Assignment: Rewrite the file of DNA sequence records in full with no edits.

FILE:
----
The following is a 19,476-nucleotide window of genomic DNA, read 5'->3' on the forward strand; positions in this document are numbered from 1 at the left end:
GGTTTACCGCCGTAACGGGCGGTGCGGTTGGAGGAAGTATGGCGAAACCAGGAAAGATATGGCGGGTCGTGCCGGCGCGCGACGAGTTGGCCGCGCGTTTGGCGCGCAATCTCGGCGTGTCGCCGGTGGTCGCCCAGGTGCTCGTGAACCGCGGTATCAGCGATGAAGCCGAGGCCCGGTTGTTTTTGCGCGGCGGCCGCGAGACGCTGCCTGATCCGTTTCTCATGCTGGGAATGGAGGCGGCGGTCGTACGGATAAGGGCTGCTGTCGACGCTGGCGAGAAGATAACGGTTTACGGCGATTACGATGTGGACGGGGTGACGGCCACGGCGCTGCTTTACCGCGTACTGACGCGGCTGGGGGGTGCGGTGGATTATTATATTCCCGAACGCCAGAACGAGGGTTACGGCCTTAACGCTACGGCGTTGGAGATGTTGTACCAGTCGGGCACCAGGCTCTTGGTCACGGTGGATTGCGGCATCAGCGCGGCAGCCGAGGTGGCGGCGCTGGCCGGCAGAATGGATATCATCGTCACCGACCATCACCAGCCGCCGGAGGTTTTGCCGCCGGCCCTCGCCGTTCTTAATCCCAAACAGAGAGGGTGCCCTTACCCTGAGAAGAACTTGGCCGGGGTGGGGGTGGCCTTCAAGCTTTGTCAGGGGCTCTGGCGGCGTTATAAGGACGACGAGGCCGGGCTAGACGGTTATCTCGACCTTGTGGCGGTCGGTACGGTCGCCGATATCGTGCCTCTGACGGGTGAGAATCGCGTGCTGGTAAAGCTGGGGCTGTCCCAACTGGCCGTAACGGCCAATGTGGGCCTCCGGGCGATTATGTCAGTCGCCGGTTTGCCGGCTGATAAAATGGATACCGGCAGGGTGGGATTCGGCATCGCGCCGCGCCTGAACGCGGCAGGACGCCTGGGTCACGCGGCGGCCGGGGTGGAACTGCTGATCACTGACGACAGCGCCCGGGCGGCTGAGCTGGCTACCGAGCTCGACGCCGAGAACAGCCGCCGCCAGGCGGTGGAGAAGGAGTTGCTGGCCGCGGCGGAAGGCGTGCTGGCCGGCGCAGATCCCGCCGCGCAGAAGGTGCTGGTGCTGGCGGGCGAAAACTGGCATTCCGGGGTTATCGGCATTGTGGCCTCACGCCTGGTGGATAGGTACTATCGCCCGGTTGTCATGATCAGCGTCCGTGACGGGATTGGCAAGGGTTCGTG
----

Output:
The following is a 19,476-nucleotide window of genomic DNA, read 5'->3' on the forward strand; positions in this document are numbered from 1 at the left end:
GGTTTACCGCCGTAACGGGCGGTGCGGTTGGAGGAAGTATGGCGAAACCAGGAAAGATATGGCGGGTCGTGCCGGCGCGCGACGAGTTGGCCGCGCGTTTGGCGCGCAATCTCGGCGTGTCGCCGGTGGTCGCCCAGGTGCTCGTGAACCGCGGTATCAGCGATGAAGCCGAGGCCCGGTTGTTTTTGCGCGGCGGCCGCGAGACGCTGCCTGATCCGTTTCTCATGCTGGGAATGGAGGCGGCGGTCGTACGGATAAGGGCTGCTGTCGACGCTGGCGAGAAGATAACGGTTTACGGCGATTACGATGTGGACGGGGTGACGGCCACGGCGCTGCTTTACCGCGTACTGACGCGGCTGGGGGGTGCGGTGGATTATTATATTCCCGAACGCCAGAACGAGGGTTACGGCCTTAACGCTACGGCGTTGGAGATGTTGTACCAGTCGGGCACCAGGCTCTTGGTCACGGTGGATTGCGGCATCAGCGCGGCAGCCGAGGTGGCGGCGCTGGCCGGCAGAATGGATATCATCGTCACCGACCATCACCAGCCGCCGGAGGTTTTGCCGCCGGCCCTCGCCGTTCTTAATCCCAAACAGAGAGGGTGCCCTTACCCTGAGAAGAACTTGGCCGGGGTGGGGGTGGCCTTCAAGCTTTGTCAGGGGCTCTGGCGGCGTTATAAGGACGACGAGGCCGGGCTAGACGGTTATCTCGACCTTGTGGCGGTCGGTACGGTCGCCGATATCGTGCCTCTGACGGGTGAGAATCGCGTGCTGGTAAAGCTGGGGCTGTCCCAACTGGCCGTAACGGCCAATGTGGGCCTCCGGGCGATTATGTCAGTCGCCGGTTTGCCGGCTGATAAAATGGATACCGGCAGGGTGGGATTCGGCATCGCGCCGCGCCTGAACGCGGCAGGACGCCTGGGTCACGCGGCGGCCGGGGTGGAACTGCTGATCACTGACGACAGCGCCCGGGCGGCTGAGCTGGCTACCGAGCTCGACGCCGAGAACAGCCGCCGCCAGGCGGTGGAGAAGGAGTTGCTGGCCGCGGCGGAAGGCGTGCTGGCCGGCGCAGATCCCGCCGCGCAGAAGGTGCTGGTGCTGGCGGGCGAAAACTGGCATTCCGGGGTTATCGGCATTGTGGCCTCACGCCTGGTGGATAGGTACTATCGCCCGGTTGTCATGATCAGCGTCCGTGACGGGATTGGCAAGGGTTCGTG